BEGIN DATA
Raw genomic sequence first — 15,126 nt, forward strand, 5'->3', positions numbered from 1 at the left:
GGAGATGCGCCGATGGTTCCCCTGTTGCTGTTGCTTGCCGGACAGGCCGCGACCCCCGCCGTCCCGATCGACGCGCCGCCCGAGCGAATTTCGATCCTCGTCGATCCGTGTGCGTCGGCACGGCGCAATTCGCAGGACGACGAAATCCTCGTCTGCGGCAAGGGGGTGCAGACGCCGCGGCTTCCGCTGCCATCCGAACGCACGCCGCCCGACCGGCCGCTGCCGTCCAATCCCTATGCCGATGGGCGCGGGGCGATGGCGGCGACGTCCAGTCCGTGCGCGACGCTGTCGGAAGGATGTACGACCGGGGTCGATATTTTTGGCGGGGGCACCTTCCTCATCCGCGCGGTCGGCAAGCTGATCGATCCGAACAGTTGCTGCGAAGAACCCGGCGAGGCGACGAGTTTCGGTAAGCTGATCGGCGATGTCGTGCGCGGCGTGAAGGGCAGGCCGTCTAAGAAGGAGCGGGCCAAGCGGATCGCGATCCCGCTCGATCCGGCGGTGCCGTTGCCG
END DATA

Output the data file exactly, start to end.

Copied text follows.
Raw genomic sequence first — 15,126 nt, forward strand, 5'->3', positions numbered from 1 at the left:
GGAGATGCGCCGATGGTTCCCCTGTTGCTGTTGCTTGCCGGACAGGCCGCGACCCCCGCCGTCCCGATCGACGCGCCGCCCGAGCGAATTTCGATCCTCGTCGATCCGTGTGCGTCGGCACGGCGCAATTCGCAGGACGACGAAATCCTCGTCTGCGGCAAGGGGGTGCAGACGCCGCGGCTTCCGCTGCCATCCGAACGCACGCCGCCCGACCGGCCGCTGCCGTCCAATCCCTATGCCGATGGGCGCGGGGCGATGGCGGCGACGTCCAGTCCGTGCGCGACGCTGTCGGAAGGATGTACGACCGGGGTCGATATTTTTGGCGGGGGCACCTTCCTCATCCGCGCGGTCGGCAAGCTGATCGATCCGAACAGTTGCTGCGAAGAACCCGGCGAGGCGACGAGTTTCGGTAAGCTGATCGGCGATGTCGTGCGCGGCGTGAAGGGCAGGCCGTCTAAGAAGGAGCGGGCCAAGCGGATCGCGATCCCGCTCGATCCGGCGGTGCCGTTGCCG